Ask Ed Bell about energy trading and risk management (ETRM) technology and he’ll likely bring up his days with Enron back in the early 1990s. Bell—now a principal at Houston-based technology...
When the Price Is Right
How to measure hedging effectiveness and regulatory policy.
prices, it has been argued companies simply could have traded the spot market. In other words, hedging according to set formulas may not always result in efficient procurement. In light of these considerations, hedging programs are coming under closer scrutiny.
Regulator Views of Utility Hedging Programs
The California energy crisis put hedging programs on the regulatory radar screen. In a speech before the American Gas Association (AGA) in early 2001, then FERC Commissioner Linda Breathitt urged state regulators to investigate the benefits of permitting energy companies to hedge gas purchases to decrease volatility. The previous December, FERC recommended California utilities put 95 percent of their load in forward markets to minimize exposure to price volatility on the spot market.
An ever larger number of utilities are now hedging their supply requirements. AGA reports 88 percent of natural-gas utilities surveyed incorporate financial instruments as a hedge against market price volatility, compared to six years prior, when 55 percent of the survey sample reported using financial instruments as a hedge. AGA says 29 companies use options, 36 companies use fixed-price contracts, 26 companies use swaps, 19 companies use futures contracts, and 5 companies use weather derivatives. Companies that employed hedging programs generally saw positive impacts on their bottom lines and on their customers over the years. For example, FPL’s April 2004 8-K reported its hedging program contributed to the better-than-average performance in the northeast. Baltimore Gas & Electric reportedly hedges 10 to 20 percent of its winter gas requirements.
It’s difficult to dispute the benefits of hedging a sizable portion of indicated requirements when prices are trending up and volatility is high. It’s a simple matter of averting obvious hazards. It’s apple pie.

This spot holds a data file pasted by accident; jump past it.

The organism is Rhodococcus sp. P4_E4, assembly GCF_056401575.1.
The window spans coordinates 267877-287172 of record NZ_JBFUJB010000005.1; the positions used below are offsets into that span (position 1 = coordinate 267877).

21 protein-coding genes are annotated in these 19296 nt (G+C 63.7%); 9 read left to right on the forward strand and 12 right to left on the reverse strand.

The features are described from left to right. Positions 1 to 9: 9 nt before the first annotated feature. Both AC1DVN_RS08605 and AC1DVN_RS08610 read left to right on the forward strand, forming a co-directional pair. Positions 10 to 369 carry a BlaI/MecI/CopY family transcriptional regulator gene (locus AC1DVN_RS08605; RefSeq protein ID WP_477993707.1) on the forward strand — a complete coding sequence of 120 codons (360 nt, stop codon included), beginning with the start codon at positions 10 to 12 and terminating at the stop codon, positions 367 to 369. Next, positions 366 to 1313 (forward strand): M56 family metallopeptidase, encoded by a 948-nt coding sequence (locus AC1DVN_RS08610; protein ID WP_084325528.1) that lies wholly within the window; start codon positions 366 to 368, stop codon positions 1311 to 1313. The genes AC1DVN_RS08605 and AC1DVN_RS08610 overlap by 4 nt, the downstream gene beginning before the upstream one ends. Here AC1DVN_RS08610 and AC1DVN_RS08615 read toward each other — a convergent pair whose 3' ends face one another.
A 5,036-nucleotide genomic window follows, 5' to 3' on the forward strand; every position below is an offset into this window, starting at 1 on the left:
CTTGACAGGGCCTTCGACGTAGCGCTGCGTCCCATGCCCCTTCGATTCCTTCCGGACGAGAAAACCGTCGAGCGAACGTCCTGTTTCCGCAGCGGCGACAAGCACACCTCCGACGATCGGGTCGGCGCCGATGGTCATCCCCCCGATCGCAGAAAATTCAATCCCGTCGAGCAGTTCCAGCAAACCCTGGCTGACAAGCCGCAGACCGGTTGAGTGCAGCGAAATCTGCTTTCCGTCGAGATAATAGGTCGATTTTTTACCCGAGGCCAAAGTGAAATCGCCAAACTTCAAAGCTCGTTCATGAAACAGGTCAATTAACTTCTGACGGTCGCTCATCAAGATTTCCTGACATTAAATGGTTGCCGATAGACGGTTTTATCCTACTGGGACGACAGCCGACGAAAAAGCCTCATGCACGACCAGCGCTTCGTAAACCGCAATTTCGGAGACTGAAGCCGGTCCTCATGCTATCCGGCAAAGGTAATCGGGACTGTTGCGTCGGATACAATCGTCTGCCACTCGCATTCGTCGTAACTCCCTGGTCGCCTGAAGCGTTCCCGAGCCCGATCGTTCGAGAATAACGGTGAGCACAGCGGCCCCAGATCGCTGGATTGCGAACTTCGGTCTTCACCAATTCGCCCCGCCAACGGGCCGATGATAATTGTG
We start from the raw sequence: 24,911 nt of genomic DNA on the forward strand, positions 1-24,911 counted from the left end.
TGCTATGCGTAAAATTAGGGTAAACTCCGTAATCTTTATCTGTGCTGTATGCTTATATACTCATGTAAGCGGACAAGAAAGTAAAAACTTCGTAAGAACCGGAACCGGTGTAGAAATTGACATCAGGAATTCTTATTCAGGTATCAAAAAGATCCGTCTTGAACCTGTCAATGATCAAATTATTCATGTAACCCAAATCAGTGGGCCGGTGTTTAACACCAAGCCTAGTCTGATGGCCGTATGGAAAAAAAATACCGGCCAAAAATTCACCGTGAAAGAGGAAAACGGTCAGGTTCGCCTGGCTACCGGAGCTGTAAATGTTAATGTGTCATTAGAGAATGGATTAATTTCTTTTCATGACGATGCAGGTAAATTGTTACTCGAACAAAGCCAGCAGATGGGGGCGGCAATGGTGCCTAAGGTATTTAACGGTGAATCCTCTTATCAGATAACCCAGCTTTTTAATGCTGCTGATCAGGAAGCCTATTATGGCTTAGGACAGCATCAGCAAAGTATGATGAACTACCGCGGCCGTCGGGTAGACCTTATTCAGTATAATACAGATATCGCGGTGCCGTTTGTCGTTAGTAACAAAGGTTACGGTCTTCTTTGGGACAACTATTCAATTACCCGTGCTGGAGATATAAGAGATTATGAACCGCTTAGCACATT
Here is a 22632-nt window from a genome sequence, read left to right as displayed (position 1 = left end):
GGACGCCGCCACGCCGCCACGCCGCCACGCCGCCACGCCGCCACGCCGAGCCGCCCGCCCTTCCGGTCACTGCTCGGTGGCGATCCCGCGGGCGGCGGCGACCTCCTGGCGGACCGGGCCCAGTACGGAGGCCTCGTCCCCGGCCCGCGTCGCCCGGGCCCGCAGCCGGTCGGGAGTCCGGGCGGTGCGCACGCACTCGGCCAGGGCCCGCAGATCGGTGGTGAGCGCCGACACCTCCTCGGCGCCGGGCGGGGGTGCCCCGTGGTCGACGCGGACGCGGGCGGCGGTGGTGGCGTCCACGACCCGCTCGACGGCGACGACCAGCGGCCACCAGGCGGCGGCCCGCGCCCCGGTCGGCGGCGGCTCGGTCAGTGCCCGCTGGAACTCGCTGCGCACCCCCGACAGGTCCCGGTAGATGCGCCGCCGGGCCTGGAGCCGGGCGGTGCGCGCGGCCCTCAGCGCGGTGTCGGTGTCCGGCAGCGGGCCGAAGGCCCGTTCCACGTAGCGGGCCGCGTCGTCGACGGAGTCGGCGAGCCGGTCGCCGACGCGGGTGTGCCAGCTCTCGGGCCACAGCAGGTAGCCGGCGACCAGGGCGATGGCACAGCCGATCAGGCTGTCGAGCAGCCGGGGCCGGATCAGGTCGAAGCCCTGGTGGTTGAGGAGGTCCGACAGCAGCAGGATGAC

But risk aversion is not risk management. When the ramp-up slows and volatility settles, simple models and policies can lead to significant overhedging and unnecessary costs.
For example, Keyspan Energy Delivery New England bought two-thirds of the gas needed for the 2006-2007 winter in advance, at prices that turned out to be generally higher than they were as the winter season began. Massachusetts ratepayers paid markedly higher rates last winter to enjoy the benefits of more certainty in monthly bills.
This is not simply complaining about paying an insurance premium without filing a claim. Economic use of risk capital demands insurance premium purchases accurately reflect the risk. When the capital return from insurance falls below the cost of capital, self-insurance becomes attractive.
Similarly, the $2 monthly increase in residential bills would seem a bargain in a Katrina winter season. But should utilities routinely enter the winter season running 75 to 80 percent hedges with little regard to market fundamentals?
The California Public Utilities Commission (CPUC) thinks not. In rejecting the initial utility proposals for a long-term hedging program, the CPUC acknowledges the risks in natural-gas market instability. Nevertheless, the CPUC observes such risks do not implicitly justify spending enormous sums on hedging substantial portions of the utilities' gas portfolios.
The CPUC also cites the absence of evidence that the hedging programs were consistent with best practices, prevailing financial theory or statistics